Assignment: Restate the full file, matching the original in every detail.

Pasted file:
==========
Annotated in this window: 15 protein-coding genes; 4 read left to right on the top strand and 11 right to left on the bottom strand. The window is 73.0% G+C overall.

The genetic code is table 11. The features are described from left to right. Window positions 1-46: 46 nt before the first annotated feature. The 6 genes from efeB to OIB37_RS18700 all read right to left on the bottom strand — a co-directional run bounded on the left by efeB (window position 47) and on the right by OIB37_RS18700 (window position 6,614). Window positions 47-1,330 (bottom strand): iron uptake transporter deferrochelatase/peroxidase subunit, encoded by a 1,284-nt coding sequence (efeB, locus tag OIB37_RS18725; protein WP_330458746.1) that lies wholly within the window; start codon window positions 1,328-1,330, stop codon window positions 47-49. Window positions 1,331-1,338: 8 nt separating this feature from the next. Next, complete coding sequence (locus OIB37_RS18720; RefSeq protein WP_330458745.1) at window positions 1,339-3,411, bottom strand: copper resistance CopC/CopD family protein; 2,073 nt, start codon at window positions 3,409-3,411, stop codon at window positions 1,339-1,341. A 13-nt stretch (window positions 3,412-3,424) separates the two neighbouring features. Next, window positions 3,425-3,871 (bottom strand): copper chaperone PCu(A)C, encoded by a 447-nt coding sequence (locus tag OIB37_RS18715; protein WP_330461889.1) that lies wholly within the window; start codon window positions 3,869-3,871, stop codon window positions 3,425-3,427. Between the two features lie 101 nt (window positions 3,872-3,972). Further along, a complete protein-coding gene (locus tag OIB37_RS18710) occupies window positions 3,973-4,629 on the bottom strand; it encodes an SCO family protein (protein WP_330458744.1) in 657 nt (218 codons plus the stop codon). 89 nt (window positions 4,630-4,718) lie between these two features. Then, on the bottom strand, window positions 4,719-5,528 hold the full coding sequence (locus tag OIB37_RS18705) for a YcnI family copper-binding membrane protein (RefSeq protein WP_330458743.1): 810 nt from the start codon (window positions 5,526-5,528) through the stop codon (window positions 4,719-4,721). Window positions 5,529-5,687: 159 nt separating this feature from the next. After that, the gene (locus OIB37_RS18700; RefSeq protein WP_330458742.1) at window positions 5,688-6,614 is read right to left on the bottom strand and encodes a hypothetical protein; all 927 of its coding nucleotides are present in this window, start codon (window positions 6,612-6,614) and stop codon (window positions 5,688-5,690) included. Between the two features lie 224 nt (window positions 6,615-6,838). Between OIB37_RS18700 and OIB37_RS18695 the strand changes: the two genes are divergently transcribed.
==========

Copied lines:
Annotated in this window: 15 protein-coding genes; 4 read left to right on the top strand and 11 right to left on the bottom strand. The window is 73.0% G+C overall.

The genetic code is table 11. The features are described from left to right. Window positions 1-46: 46 nt before the first annotated feature. The 6 genes from efeB to OIB37_RS18700 all read right to left on the bottom strand — a co-directional run bounded on the left by efeB (window position 47) and on the right by OIB37_RS18700 (window position 6,614). Window positions 47-1,330 (bottom strand): iron uptake transporter deferrochelatase/peroxidase subunit, encoded by a 1,284-nt coding sequence (efeB, locus tag OIB37_RS18725; protein WP_330458746.1) that lies wholly within the window; start codon window positions 1,328-1,330, stop codon window positions 47-49. Window positions 1,331-1,338: 8 nt separating this feature from the next. Next, complete coding sequence (locus OIB37_RS18720; RefSeq protein WP_330458745.1) at window positions 1,339-3,411, bottom strand: copper resistance CopC/CopD family protein; 2,073 nt, start codon at window positions 3,409-3,411, stop codon at window positions 1,339-1,341. A 13-nt stretch (window positions 3,412-3,424) separates the two neighbouring features. Next, window positions 3,425-3,871 (bottom strand): copper chaperone PCu(A)C, encoded by a 447-nt coding sequence (locus tag OIB37_RS18715; protein WP_330461889.1) that lies wholly within the window; start codon window positions 3,869-3,871, stop codon window positions 3,425-3,427. Between the two features lie 101 nt (window positions 3,872-3,972). Further along, a complete protein-coding gene (locus tag OIB37_RS18710) occupies window positions 3,973-4,629 on the bottom strand; it encodes an SCO family protein (protein WP_330458744.1) in 657 nt (218 codons plus the stop codon). 89 nt (window positions 4,630-4,718) lie between these two features. Then, on the bottom strand, window positions 4,719-5,528 hold the full coding sequence (locus tag OIB37_RS18705) for a YcnI family copper-binding membrane protein (RefSeq protein WP_330458743.1): 810 nt from the start codon (window positions 5,526-5,528) through the stop codon (window positions 4,719-4,721). Window positions 5,529-5,687: 159 nt separating this feature from the next. After that, the gene (locus OIB37_RS18700; RefSeq protein WP_330458742.1) at window positions 5,688-6,614 is read right to left on the bottom strand and encodes a hypothetical protein; all 927 of its coding nucleotides are present in this window, start codon (window positions 6,612-6,614) and stop codon (window positions 5,688-5,690) included. Between the two features lie 224 nt (window positions 6,615-6,838). Between OIB37_RS18700 and OIB37_RS18695 the strand changes: the two genes are divergently transcribed.